By: Barbara Taylor
I had a professor in graduate school who once compared the world of business to Thanksgiving dinner. His comment was directed at a room full of students who, at the time, were intent on climbing the corporate ladder. According to him, those of us who were willing to work hard and get advanced degrees would have the ability to leave the chaos and humiliation of “the little kids’ table” (supervisory and front line management positions) and graduate to sitting with the grown-ups (director level and above). And wasn’t that what we all aspired to?
In lieu of another tired business analogy that revolves around sports or military strategy, here are five reasons why selling your business is like Thanksgiving dinner.
An emotional outburst can ruin an otherwise lovely gathering.
I’ve often thought of my professor’s description of the little kids’ table as I’ve watched small-business owners go through the process of selling. It is not uncommon to see tears, yelling and tantrums on the sell side of a deal. The buyer, who brings almost no emotional baggage to the table, rarely exhibits such behavior.
Selling a business is an emotionally charged event. So much so that I have rarely seen an instance where a business owner doesn’t “lose it” at some point during the process. Anyone familiar with the process knows that an emotional issue can kill a deal just as quickly as any detail uncovered on a financial statement.
There are books and organizations dedicated to helping business owners anticipate and overcome the emotional challenges that come with selling a business. If you haven’t reached a point where you can be objective about your business, discuss its strengths and weaknesses openly, and see it for what it is during the sale process — namely an asset with market value — then you may not be ready to sell.
There’s no substitute for experience.
Grandmothers make the best Thanksgiving dinners, hands down. This is presumably because they’ve prepared the meal 30 times before they become grandmothers. Successful business sales take place with a team of experienced professionals who are both generalists and specialists in their field — including lawyers, accountants, financial planners and intermediaries.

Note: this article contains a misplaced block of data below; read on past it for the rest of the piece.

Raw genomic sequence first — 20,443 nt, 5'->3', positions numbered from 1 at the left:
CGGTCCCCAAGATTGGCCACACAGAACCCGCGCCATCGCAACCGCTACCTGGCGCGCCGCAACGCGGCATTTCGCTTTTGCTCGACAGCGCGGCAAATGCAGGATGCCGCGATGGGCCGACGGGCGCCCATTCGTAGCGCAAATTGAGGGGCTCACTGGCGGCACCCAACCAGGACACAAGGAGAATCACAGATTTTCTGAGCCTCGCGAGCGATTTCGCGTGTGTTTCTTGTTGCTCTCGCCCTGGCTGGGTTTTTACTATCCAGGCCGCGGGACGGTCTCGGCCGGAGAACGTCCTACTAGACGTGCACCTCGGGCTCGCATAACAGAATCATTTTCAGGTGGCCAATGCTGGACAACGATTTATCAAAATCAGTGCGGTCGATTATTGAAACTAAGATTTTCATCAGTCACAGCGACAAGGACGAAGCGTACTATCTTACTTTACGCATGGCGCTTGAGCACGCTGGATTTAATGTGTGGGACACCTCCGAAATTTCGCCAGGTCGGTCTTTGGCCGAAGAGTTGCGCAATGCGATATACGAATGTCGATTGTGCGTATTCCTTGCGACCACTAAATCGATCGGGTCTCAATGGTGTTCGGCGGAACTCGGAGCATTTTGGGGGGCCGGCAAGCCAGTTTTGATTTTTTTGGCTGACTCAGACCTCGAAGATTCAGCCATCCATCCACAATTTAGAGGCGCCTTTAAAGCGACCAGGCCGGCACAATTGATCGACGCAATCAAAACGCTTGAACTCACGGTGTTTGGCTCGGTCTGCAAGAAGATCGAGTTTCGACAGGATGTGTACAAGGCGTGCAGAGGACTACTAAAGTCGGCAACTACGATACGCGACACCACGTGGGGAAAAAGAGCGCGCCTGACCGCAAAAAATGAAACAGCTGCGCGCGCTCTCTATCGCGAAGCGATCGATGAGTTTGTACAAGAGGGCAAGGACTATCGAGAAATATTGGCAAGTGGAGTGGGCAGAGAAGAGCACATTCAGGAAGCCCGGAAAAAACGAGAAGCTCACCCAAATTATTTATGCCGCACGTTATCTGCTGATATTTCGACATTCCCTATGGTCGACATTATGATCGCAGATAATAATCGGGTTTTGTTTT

Small-business owners tend to be extraordinarily successful do-it-yourselfers. When my husband and I started our coffee business I decided I would take care of payroll myself. How hard could it be, I reasoned, and why not save the $45 per month I was going to pay a service to do it? Somewhere along the road to employing 14 baristas, I should have started filing my employee withholding monthly instead of quarterly. Being a newbie, I didn’t realize this until I got a nasty letter from the Internal Revenue Service saying that I was behind and that if I didn’t get current they would seize everything I owned. Oops.
When it comes to selling your business, don’t go it alone. The cost of inexperience is simply too high.
Timing is critical.
The real trick to Thanksgiving dinner is getting everything to the table piping hot at the same time. And so it goes with selling a business. Most business owners pick an inopportune time to sell that is based on their personal wants and needs, rather than when the business will get the most interest from buyers — and the best price on the open market. It can be difficult to do, but the best time to sell is when your business is going gangbusters and your industry shows plenty of opportunity for growth.
Good manners are expected.
Like the passing of dishes around the table at Thanksgiving dinner, the process of selling a business consists of a series of careful exchanges — an orderly back and forth between buyer and seller, managed so that everyone is satisfied.
If you’ve represented your business as having $2 million in annual sales and $350,000 in owner’s benefit, you will be asked to please pass every financial statement, tax return and sales receipt to support that claim in due diligence. Refusing to do so, or not relinquishing those items in their entirety, in proper order and in a timely manner is not acceptable. It’s the equivalent of throwing mashed potatoes at Thanksgiving.
Everyone looks forward to dessert.
Thanksgiving dinner without the pumpkin pie would be a major letdown. Building a successful business that has no transferable value seems equally disappointing. Selling your business and cashing out after years of hard work is the ultimate reward. Prepare yourself and your business well for the day you will leave, and when you do, you will savor a slice of success that many business owners never enjoy.